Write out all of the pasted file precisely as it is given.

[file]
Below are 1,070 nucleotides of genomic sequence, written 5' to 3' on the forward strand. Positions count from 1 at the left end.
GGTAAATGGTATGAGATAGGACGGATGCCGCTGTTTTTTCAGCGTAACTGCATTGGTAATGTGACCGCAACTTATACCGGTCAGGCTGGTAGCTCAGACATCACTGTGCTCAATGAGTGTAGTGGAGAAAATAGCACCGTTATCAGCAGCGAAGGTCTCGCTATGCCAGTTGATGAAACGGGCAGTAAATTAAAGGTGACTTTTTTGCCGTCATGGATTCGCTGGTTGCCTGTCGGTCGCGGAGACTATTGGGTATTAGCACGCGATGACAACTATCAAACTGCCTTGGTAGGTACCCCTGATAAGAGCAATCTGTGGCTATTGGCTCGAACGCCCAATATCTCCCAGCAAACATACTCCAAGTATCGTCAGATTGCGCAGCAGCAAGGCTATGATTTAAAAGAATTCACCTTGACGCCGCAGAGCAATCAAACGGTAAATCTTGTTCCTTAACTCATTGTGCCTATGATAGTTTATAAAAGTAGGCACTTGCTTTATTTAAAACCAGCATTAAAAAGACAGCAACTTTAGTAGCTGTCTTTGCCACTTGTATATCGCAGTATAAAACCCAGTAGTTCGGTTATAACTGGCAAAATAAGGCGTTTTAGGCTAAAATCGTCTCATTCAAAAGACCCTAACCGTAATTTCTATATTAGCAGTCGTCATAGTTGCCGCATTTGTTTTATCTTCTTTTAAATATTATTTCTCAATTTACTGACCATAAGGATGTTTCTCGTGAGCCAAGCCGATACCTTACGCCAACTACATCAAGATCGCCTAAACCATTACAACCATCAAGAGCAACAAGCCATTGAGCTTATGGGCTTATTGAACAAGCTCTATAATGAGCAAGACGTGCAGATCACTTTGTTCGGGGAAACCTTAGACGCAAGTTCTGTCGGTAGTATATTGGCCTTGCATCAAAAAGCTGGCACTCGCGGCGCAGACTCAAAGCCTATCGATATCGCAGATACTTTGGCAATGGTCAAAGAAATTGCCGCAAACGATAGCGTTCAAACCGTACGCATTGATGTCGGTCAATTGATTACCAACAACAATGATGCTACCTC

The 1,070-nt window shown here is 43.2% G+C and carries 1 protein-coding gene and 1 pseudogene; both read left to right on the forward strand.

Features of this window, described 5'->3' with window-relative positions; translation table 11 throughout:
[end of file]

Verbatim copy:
Below are 1,070 nucleotides of genomic sequence, written 5' to 3' on the forward strand. Positions count from 1 at the left end.
GGTAAATGGTATGAGATAGGACGGATGCCGCTGTTTTTTCAGCGTAACTGCATTGGTAATGTGACCGCAACTTATACCGGTCAGGCTGGTAGCTCAGACATCACTGTGCTCAATGAGTGTAGTGGAGAAAATAGCACCGTTATCAGCAGCGAAGGTCTCGCTATGCCAGTTGATGAAACGGGCAGTAAATTAAAGGTGACTTTTTTGCCGTCATGGATTCGCTGGTTGCCTGTCGGTCGCGGAGACTATTGGGTATTAGCACGCGATGACAACTATCAAACTGCCTTGGTAGGTACCCCTGATAAGAGCAATCTGTGGCTATTGGCTCGAACGCCCAATATCTCCCAGCAAACATACTCCAAGTATCGTCAGATTGCGCAGCAGCAAGGCTATGATTTAAAAGAATTCACCTTGACGCCGCAGAGCAATCAAACGGTAAATCTTGTTCCTTAACTCATTGTGCCTATGATAGTTTATAAAAGTAGGCACTTGCTTTATTTAAAACCAGCATTAAAAAGACAGCAACTTTAGTAGCTGTCTTTGCCACTTGTATATCGCAGTATAAAACCCAGTAGTTCGGTTATAACTGGCAAAATAAGGCGTTTTAGGCTAAAATCGTCTCATTCAAAAGACCCTAACCGTAATTTCTATATTAGCAGTCGTCATAGTTGCCGCATTTGTTTTATCTTCTTTTAAATATTATTTCTCAATTTACTGACCATAAGGATGTTTCTCGTGAGCCAAGCCGATACCTTACGCCAACTACATCAAGATCGCCTAAACCATTACAACCATCAAGAGCAACAAGCCATTGAGCTTATGGGCTTATTGAACAAGCTCTATAATGAGCAAGACGTGCAGATCACTTTGTTCGGGGAAACCTTAGACGCAAGTTCTGTCGGTAGTATATTGGCCTTGCATCAAAAAGCTGGCACTCGCGGCGCAGACTCAAAGCCTATCGATATCGCAGATACTTTGGCAATGGTCAAAGAAATTGCCGCAAACGATAGCGTTCAAACCGTACGCATTGATGTCGGTCAATTGATTACCAACAACAATGATGCTACCTC

The 1,070-nt window shown here is 43.2% G+C and carries 1 protein-coding gene and 1 pseudogene; both read left to right on the forward strand.

Features of this window, described 5'->3' with window-relative positions; translation table 11 throughout: